How to establish the support department when you’re the first hire
Alright. So you’re excited.
You just accepted the the customer support role and you’re super pumped to start learning the new product or service, getting to know customers, and solving some problems.
There’s perhaps just one tiny huge detail that might be causing you some stress: you’re the first hire in the support department.
No one else except you.
We’ve definitely been there before.
In the SaaS or startup industry, you’re essentially what we’d call a “hero role“: someone who comes in as the first department hire who can either whip up any existing systems and processes into shape, or build it completely from scratch.
Whether you’re a first-time head of support or a seasoned support professional tasked with building out a department, this post is for you.
1. Stop panicking
First thing’s first: stop panicking.
If you’re hyperventilating right now and freaking out, just take a deep breath so you can start thinking clearly (read: strategically).
It will feel natural to immediately start responding to support tickets and talking to customers before you’ve really had a chance to onboard yourself.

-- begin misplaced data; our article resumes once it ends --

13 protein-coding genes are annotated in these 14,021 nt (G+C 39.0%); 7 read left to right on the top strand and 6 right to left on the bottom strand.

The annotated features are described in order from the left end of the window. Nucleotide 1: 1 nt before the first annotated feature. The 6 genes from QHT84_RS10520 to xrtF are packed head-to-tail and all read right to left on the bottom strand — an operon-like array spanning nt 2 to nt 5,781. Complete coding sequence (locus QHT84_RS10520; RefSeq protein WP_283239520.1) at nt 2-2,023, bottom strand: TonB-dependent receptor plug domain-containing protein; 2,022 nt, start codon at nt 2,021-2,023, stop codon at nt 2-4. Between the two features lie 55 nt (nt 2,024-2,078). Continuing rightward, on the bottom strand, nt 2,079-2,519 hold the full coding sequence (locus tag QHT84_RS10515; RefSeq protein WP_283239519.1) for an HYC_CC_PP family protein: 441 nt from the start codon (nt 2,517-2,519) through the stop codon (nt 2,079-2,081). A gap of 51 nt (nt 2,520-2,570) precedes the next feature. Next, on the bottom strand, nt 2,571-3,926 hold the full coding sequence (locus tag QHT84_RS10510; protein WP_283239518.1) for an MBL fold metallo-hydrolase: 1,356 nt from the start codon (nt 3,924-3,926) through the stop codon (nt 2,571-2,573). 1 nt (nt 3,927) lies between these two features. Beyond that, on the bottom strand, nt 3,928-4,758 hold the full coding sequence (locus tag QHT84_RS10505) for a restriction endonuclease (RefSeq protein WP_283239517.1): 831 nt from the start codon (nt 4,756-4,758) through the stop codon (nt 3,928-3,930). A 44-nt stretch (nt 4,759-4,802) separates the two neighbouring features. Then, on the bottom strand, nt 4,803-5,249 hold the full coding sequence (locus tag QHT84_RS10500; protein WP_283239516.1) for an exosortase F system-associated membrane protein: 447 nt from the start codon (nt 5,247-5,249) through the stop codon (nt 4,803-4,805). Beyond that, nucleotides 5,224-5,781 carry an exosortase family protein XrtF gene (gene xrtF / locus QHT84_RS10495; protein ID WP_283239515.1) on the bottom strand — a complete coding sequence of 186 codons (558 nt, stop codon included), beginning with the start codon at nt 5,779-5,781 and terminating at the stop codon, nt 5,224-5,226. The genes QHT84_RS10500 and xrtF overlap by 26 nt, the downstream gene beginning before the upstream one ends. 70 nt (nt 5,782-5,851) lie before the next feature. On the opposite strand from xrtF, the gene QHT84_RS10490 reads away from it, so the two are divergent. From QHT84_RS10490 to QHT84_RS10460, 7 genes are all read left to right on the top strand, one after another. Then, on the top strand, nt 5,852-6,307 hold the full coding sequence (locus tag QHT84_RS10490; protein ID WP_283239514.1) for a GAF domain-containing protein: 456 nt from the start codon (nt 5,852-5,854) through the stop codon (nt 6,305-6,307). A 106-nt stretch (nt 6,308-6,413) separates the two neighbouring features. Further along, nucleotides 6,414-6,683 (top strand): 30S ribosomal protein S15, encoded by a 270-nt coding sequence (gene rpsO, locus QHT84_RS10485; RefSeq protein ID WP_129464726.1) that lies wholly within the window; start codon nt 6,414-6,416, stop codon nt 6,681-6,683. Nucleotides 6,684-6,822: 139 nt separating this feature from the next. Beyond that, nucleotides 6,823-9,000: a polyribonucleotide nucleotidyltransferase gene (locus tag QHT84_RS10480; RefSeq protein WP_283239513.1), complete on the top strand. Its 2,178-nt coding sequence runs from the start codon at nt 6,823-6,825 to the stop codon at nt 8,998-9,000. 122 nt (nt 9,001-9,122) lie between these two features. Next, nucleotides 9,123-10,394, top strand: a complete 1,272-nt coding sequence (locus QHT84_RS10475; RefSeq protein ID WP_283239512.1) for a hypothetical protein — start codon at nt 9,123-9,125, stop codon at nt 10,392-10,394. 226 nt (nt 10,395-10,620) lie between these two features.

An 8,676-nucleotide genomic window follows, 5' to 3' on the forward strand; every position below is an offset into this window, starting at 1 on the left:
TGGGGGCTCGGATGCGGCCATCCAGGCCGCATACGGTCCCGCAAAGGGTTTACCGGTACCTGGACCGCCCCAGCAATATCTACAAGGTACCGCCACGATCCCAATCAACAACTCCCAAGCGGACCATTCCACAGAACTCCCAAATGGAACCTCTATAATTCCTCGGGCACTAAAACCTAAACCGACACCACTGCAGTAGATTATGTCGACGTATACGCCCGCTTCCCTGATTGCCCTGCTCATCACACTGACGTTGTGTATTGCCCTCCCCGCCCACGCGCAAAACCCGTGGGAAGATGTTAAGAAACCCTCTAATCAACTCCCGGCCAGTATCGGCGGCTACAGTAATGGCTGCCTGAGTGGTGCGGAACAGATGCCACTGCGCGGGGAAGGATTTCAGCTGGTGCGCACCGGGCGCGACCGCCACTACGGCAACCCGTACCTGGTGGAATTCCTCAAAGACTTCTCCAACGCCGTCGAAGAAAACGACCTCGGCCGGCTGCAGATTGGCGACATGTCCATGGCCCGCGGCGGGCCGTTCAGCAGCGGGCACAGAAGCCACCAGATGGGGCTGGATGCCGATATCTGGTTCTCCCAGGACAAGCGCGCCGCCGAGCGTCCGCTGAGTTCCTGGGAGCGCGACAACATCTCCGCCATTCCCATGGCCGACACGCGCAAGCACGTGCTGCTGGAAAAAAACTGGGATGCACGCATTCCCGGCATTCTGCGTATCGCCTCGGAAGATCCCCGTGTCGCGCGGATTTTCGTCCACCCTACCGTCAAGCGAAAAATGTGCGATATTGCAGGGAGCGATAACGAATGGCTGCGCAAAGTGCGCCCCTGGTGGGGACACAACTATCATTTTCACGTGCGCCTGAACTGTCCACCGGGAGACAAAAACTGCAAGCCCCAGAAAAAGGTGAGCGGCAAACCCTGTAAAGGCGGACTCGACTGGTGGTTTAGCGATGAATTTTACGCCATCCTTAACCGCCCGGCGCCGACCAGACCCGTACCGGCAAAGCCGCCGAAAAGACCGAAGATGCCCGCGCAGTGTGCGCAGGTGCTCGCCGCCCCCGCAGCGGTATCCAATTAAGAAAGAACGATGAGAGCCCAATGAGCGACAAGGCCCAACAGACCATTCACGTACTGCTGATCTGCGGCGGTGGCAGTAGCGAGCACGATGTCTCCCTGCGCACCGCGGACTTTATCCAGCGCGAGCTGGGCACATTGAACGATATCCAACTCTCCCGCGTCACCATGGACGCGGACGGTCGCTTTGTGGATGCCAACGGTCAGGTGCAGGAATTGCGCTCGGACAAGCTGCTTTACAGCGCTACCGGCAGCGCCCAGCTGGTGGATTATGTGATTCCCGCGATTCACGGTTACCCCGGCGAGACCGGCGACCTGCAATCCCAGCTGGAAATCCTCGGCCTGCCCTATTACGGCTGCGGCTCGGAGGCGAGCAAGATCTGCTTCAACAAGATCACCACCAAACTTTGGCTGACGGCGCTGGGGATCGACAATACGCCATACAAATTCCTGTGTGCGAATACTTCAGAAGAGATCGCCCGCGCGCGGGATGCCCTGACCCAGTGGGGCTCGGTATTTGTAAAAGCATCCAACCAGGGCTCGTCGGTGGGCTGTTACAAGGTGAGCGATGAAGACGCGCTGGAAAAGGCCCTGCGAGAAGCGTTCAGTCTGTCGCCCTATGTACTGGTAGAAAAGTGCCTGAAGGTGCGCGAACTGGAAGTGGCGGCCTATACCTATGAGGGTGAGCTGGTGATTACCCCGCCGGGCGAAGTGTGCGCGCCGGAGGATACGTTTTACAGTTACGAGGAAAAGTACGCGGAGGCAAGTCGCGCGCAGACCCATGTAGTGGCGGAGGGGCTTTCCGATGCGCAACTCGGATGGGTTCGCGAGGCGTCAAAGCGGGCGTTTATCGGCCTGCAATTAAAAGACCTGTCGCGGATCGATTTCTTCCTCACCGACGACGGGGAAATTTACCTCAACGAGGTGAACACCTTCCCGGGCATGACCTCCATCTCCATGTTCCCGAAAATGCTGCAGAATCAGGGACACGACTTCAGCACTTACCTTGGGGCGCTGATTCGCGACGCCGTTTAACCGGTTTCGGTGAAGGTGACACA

And if you were already managing support solo before being asked to grow the department, then taking a pause to view the department from a bird’s eye view will be a tremendous help.
“When you’re in a hero role for support, the first challenge is to stop panicking. You have to remind yourself that you’re not operating a nuclear power plant. It’s definitely important to keep a cool head,” according to Sven Maschek, Head of Global Support and Operations for Hull.
2. Analyze the current state of support
If you’re brand new to the role or if you’re already a veteran in your company, you’ll still need to take a step back and really look at the support function as a whole.
There’s a few questions that come to mind:
- How is support currently being managed?
- Who is the primary point of contact when responding to customers?
- What is the current volume of support requests?
- What platform are they currently being managed in?
And then finally:
- Where does the company want to be in 1 – 2 years?
- How about 5 years?
Based on your current state of support and where the company wants to be in the next 2 years, you’ll be able to fill in the gaps between current and future states.
3. Use the support vision as your guiding light
Not all support philosophies are created equal.